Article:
Washington D.C. Mayor Muriel E. Bowser announced on Friday that the city will dedicate more resources including a task force to help find missing youth in the District. This announcement was made amidst public outcry of the number of teenage girls—mostly Black and Latino—that have gone missing in the past few weeks.
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According to The Washington Post, Bowser will increase the number of police officers assigned to find missing children and establish a task force to determine what social services teenagers who run away need to stabilize their home lives. In addition, the city plans to allocate more funds to nonprofit organizations that work with vulnerable teenagers.
Bowser stressed that not all of the responsibility to care for teens should fall on the district’s police department. And despite the media headlines that suggest that these girls have been abducted, she believes that most of these teens were runways.
“Often times, these girls are repeat runaways,” said Kevin Harris, a spokesman for the mayor.
“So if we really want to help solve this problem and bring down the numbers, we have to break the cycle of young people, especially young girls, who repeatedly run away from home.”
Yet advocates for young people at risk point out that even if these children are runaways, they are still incredibly vulnerable to abuse, violence and sexual exploitation.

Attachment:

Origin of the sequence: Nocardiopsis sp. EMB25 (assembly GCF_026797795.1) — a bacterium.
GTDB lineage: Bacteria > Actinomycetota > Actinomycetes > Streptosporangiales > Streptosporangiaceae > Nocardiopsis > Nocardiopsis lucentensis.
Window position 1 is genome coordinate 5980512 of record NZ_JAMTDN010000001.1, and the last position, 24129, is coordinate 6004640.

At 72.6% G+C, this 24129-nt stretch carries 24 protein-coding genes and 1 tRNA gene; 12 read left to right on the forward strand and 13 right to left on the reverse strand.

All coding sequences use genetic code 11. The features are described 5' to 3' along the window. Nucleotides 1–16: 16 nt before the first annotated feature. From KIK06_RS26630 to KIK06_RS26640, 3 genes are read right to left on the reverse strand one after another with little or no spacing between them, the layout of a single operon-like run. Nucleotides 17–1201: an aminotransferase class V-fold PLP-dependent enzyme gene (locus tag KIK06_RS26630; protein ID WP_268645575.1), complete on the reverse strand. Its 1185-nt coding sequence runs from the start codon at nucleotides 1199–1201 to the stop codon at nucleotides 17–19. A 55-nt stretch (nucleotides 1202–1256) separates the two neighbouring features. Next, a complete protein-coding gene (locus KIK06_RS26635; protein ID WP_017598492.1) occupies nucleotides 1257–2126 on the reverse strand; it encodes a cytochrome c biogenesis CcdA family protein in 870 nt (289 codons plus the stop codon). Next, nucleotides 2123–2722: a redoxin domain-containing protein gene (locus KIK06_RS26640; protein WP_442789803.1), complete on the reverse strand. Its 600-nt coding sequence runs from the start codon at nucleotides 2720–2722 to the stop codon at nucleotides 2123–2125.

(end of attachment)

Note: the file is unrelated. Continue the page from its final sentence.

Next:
“There’s a view out there that this is a friendly kind of situation,” Deborah Shore, founder of the Sasha Bruce Youth Network, told The WaPo.
“But there are people who prey on young people. We have just seen and heard from so many young people that these arrangements are not friendly. They require some kind of payment, and often it’s for some kind of sexual favor.”
This task force was announced during the same week that Congressional Black Congress members sent a letter to the Department of Justice and the FBI asking them to use their resources to help the district search for their lost youth.
We previously reported that Congressional Black Caucus chairman Cedric Richmond, D-La., and Del. Eleanor Holmes Norton asked Jeff Sessions and James Comey: [Please] devote the resources necessary to determine whether these developments are an anomaly or whether they are indicative of an underlying trend that must be addressed.”
They added: “Ten children of color went missing in our nation’s capital in a period of two weeks and at first garnered very little media attention. That’s deeply disturbing.”